Moonwalking with Einstein Summary 2023 - Deepstash

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Moonwalking with Einstein Summary

About Moonwalking with Einstein Book

Foer's unlikely journey from chronically forgetful science journalist to U.S. Memory Champion frames a revelatory exploration of the vast, hidden impact of memory on every aspect of our lives.

On average, people squander forty days annually compensating for things they've forgotten. Joshua Foer used to be one of those people. But after a year of memory training, he found himself in the finals of the U.S. Memory Championship. Even more important, Foer found a vital truth we too often forget: In every way that matters, we are the sum of our memories.

Moonwalking with Einstein draws on cutting-edge research, a surprising cultural history of memory, and venerable tricks of the mentalist's trade to transform our understanding of human remembering. Under the tutelage of top "mental athletes," he learns ancient techniques once employed by Cicero to memorize his speeches and by Medieval scholars to memorize entire books. Using methods that have been largely forgotten, Foer discovers that we can all dramatically improve our memories.

Immersing himself obsessively in a quirky subculture of competitive memorizers, Foer learns to apply techniques that call on imagination as much as determination-showing that memorization can be anything but rote. From the PAO system, which converts numbers into lurid images, to the memory palace, in which memories are stored in the rooms of imaginary structures, Foer's experience shows that the World Memory Championships are less a test of memory than of perseverance and creativity.

Foer takes his inquiry well beyond the arena of mental athletes-across the country and deep into his own mind. In San Diego, he meets an affable old man with one of the most severe case of amnesia on record, where he learns that memory is at once more elusive and more reliable than we might think. In Salt Lake City, he swaps secrets with a savant who claims to have memorized more than nine thousand books. At a high school in the South Bronx, he finds a history teacher using twenty- five-hundred-year-old memory techniques to give his students an edge in the state Regents exam.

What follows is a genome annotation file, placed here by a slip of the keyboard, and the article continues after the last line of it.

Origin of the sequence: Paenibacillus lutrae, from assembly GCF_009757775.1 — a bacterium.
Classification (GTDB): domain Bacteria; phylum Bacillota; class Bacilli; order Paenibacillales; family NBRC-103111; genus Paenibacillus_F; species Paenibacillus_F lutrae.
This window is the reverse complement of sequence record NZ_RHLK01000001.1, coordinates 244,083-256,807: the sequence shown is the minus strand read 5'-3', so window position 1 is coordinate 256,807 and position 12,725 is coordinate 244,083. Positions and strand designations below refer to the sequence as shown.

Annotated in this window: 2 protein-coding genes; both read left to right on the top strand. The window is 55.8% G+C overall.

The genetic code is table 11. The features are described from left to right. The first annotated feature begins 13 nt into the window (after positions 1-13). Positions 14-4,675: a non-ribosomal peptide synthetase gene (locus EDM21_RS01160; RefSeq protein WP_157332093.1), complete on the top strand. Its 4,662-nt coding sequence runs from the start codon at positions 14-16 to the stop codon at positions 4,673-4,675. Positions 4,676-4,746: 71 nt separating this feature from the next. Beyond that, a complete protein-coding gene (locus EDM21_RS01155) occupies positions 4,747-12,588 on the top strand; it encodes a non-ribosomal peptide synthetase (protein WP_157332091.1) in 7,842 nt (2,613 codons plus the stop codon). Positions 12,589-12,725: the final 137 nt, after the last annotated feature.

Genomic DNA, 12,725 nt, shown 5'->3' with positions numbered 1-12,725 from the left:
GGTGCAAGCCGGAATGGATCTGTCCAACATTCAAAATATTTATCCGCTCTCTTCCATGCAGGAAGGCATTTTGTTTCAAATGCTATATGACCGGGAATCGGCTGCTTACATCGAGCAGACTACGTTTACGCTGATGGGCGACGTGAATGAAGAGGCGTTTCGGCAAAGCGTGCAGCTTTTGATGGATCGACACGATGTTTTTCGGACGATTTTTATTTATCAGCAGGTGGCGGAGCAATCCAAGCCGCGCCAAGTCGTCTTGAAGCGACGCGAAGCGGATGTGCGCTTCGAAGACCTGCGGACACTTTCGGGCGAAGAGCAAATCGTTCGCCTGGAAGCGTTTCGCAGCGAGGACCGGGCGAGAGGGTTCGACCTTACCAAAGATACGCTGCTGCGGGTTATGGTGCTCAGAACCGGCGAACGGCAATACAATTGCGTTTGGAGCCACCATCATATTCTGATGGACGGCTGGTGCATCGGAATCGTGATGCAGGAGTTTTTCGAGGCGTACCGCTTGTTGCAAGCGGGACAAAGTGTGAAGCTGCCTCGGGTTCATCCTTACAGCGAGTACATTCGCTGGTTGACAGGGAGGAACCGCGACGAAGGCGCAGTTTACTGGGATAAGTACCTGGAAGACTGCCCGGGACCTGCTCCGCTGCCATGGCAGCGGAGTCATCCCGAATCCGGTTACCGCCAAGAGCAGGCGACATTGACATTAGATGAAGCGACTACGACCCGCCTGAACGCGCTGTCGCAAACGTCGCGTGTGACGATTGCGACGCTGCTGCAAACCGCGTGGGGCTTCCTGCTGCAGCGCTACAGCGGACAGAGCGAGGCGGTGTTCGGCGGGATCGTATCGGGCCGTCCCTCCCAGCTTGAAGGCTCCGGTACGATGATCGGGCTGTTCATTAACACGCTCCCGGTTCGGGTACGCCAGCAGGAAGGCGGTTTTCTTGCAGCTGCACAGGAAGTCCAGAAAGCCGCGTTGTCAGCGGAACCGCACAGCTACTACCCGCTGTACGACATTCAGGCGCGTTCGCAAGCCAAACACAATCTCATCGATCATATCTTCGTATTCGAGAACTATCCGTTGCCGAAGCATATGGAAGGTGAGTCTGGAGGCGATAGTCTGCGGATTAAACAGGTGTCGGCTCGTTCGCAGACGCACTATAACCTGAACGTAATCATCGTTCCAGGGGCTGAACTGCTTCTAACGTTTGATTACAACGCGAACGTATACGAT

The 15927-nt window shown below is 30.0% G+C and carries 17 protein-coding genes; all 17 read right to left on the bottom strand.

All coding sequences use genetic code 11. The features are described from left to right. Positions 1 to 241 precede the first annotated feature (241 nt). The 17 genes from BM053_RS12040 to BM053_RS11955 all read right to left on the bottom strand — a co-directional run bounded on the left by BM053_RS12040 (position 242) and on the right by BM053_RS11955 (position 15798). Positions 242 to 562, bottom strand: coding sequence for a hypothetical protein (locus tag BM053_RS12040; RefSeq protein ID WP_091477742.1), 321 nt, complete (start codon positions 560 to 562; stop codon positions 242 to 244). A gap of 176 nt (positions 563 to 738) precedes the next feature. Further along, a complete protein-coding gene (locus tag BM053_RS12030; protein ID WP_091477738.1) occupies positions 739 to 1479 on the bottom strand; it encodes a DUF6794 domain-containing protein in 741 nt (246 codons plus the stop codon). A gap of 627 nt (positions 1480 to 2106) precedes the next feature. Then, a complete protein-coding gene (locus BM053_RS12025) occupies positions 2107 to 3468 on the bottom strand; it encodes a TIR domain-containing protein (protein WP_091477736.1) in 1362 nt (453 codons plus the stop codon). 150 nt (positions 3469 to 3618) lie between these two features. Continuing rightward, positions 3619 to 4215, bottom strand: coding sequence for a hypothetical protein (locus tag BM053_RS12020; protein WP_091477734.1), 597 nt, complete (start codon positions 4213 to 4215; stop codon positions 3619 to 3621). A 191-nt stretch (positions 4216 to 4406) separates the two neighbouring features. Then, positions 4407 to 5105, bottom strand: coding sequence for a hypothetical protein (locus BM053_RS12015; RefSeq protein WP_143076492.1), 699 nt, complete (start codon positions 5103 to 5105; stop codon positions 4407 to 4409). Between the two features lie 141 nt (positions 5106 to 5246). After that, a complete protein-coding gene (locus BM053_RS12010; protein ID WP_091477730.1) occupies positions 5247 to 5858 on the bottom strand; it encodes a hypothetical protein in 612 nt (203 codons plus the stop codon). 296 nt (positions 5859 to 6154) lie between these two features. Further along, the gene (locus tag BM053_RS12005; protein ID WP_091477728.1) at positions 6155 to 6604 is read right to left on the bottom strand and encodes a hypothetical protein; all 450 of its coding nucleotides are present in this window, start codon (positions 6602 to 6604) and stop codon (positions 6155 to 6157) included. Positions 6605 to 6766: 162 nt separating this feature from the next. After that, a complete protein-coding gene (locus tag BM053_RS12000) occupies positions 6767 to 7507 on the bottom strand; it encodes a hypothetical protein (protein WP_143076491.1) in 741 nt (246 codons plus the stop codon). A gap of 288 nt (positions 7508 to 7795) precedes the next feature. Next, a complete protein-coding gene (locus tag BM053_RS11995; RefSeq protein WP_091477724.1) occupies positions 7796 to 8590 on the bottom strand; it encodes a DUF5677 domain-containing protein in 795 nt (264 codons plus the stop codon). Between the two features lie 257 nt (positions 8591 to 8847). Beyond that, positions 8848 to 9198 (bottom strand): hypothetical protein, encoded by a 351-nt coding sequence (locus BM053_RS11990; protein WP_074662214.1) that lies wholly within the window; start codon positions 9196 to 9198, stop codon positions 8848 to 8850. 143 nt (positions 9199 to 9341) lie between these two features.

At a time when electronic devices have all but rendered our individual memories obsolete, Foer's bid to resurrect the forgotten art of remembering becomes an urgent quest. Moonwalking with Einstein brings Joshua Foer to the apex of the U.S. Memory Championship and readers to a profound appreciation of a gift we all possess but that too often slips our minds.

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Moonwalking with Einstein by Joshua Foer
Memory Has Become Less And Less Important Throughout History

Memory Has Become Less And Less Important Throughout History

We didn’t always have the attention span of a goldfish, but today it sure seems that way.

Imagine our memory had been so bad, once we finally became old enough to pass on knowledge from generation to generation.

We wouldn’t be here today, had the elders not remembered a few important things.

Before the invention of scripture, memory artists were today’s equivalent of quarterbacks. King Cyrus of Persia was known for knowing all the names of his soldiers, and Socrates mocked writing for making people forgetful.


The History Of Declining Memory

The History Of Declining Memory